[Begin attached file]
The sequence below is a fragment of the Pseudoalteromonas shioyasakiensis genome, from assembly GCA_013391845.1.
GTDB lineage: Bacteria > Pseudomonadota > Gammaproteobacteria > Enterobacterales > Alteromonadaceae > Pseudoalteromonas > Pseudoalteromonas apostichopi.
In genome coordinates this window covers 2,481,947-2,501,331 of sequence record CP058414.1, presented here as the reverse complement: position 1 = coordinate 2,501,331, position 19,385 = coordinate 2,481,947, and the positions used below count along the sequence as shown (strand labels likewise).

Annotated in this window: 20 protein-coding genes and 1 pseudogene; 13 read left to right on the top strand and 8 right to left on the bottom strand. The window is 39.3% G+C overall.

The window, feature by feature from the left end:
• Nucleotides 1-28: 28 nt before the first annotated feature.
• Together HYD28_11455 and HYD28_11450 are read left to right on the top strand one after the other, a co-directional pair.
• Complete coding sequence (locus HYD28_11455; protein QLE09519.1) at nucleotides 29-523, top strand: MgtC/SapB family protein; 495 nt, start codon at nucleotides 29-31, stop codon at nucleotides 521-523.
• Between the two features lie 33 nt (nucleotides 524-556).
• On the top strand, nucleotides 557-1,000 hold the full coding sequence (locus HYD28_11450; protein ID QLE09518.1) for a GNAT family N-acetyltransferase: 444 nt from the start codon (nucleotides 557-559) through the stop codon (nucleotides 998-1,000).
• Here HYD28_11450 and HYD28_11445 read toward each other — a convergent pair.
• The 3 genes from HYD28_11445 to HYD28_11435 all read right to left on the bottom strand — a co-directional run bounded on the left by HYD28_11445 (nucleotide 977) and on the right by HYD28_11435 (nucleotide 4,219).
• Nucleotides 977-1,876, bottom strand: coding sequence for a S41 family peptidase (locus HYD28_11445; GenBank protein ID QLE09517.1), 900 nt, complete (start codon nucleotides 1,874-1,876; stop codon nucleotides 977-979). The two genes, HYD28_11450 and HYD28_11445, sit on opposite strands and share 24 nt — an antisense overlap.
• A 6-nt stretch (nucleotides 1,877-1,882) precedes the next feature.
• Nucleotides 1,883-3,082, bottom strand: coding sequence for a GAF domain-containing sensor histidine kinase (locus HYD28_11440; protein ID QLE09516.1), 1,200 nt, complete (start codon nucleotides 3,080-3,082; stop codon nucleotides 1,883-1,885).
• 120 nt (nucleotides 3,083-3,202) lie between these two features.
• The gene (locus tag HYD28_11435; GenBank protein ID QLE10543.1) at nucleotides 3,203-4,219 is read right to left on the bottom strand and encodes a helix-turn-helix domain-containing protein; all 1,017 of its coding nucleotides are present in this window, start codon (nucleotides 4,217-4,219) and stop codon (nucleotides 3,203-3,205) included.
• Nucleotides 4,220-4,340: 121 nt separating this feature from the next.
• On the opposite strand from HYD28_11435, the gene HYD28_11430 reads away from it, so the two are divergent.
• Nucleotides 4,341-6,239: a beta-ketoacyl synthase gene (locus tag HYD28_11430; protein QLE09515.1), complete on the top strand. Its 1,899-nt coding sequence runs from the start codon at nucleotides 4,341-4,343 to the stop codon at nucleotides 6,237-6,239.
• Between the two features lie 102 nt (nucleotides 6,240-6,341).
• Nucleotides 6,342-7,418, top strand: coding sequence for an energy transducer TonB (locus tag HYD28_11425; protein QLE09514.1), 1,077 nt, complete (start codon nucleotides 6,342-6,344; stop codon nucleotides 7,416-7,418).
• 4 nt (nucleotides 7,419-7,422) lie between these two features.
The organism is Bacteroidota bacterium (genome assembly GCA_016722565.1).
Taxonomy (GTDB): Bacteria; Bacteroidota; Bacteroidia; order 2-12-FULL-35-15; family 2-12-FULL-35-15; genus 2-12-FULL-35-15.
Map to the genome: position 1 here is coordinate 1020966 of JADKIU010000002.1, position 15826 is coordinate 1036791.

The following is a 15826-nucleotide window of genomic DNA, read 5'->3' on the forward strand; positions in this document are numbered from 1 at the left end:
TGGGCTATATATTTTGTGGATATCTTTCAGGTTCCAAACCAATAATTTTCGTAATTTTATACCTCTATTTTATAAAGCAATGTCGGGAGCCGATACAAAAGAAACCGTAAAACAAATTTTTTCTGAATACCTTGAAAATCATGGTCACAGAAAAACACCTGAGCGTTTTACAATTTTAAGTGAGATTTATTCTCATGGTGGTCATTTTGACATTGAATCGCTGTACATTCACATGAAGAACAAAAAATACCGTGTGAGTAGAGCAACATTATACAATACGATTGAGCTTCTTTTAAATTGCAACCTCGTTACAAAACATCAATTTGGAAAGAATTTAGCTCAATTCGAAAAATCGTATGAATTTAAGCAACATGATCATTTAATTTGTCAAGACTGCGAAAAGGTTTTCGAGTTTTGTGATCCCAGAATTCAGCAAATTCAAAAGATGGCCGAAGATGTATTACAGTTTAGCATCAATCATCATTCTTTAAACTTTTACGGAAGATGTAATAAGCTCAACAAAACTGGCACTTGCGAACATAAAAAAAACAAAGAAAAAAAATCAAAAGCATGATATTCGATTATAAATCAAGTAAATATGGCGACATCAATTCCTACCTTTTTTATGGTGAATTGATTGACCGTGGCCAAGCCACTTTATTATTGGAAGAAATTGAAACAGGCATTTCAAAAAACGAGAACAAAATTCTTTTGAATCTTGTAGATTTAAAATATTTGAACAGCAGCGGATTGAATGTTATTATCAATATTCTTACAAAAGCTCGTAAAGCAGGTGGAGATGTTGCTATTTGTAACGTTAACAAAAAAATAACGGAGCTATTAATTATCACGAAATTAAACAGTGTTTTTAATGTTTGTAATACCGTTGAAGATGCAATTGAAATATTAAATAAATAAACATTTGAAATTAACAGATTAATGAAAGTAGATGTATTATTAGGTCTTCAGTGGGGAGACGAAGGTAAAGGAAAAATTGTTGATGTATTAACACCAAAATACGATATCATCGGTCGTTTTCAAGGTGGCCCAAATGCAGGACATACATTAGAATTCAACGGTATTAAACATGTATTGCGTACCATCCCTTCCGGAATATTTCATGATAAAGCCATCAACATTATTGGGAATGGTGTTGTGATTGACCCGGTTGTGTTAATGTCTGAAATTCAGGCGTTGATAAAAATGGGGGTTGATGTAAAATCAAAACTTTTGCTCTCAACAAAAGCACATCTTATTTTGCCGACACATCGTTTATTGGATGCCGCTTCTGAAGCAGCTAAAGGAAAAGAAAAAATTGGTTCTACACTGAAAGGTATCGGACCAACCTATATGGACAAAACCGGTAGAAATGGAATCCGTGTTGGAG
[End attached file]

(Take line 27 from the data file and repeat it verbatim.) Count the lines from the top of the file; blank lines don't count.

The following is a 15826-nucleotide window of genomic DNA, read 5'->3' on the forward strand; positions in this document are numbered from 1 at the left end: